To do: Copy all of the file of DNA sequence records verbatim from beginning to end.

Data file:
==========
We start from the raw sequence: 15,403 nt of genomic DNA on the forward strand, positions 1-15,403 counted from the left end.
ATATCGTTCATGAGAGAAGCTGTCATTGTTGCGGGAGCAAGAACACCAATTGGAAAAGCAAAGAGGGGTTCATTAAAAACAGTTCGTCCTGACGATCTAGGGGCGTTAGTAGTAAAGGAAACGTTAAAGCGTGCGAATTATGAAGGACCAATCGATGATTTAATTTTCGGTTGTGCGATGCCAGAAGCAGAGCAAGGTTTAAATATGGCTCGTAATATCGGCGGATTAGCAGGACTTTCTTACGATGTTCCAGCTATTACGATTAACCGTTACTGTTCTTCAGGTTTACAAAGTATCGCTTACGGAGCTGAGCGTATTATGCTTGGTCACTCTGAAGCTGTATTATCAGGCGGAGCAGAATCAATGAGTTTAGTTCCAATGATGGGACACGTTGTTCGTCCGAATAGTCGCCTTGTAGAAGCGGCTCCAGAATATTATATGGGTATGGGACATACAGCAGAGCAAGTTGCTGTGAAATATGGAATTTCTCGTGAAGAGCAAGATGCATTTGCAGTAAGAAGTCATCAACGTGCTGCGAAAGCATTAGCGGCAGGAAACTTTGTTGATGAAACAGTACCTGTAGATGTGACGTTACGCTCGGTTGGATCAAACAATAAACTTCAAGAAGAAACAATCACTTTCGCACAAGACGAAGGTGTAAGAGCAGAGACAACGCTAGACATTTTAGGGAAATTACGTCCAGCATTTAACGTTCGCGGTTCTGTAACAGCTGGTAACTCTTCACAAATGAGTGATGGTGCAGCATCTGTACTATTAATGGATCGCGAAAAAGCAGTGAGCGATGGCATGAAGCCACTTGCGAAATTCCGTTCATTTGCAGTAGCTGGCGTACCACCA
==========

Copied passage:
We start from the raw sequence: 15,403 nt of genomic DNA on the forward strand, positions 1-15,403 counted from the left end.
ATATCGTTCATGAGAGAAGCTGTCATTGTTGCGGGAGCAAGAACACCAATTGGAAAAGCAAAGAGGGGTTCATTAAAAACAGTTCGTCCTGACGATCTAGGGGCGTTAGTAGTAAAGGAAACGTTAAAGCGTGCGAATTATGAAGGACCAATCGATGATTTAATTTTCGGTTGTGCGATGCCAGAAGCAGAGCAAGGTTTAAATATGGCTCGTAATATCGGCGGATTAGCAGGACTTTCTTACGATGTTCCAGCTATTACGATTAACCGTTACTGTTCTTCAGGTTTACAAAGTATCGCTTACGGAGCTGAGCGTATTATGCTTGGTCACTCTGAAGCTGTATTATCAGGCGGAGCAGAATCAATGAGTTTAGTTCCAATGATGGGACACGTTGTTCGTCCGAATAGTCGCCTTGTAGAAGCGGCTCCAGAATATTATATGGGTATGGGACATACAGCAGAGCAAGTTGCTGTGAAATATGGAATTTCTCGTGAAGAGCAAGATGCATTTGCAGTAAGAAGTCATCAACGTGCTGCGAAAGCATTAGCGGCAGGAAACTTTGTTGATGAAACAGTACCTGTAGATGTGACGTTACGCTCGGTTGGATCAAACAATAAACTTCAAGAAGAAACAATCACTTTCGCACAAGACGAAGGTGTAAGAGCAGAGACAACGCTAGACATTTTAGGGAAATTACGTCCAGCATTTAACGTTCGCGGTTCTGTAACAGCTGGTAACTCTTCACAAATGAGTGATGGTGCAGCATCTGTACTATTAATGGATCGCGAAAAAGCAGTGAGCGATGGCATGAAGCCACTTGCGAAATTCCGTTCATTTGCAGTAGCTGGCGTACCACCA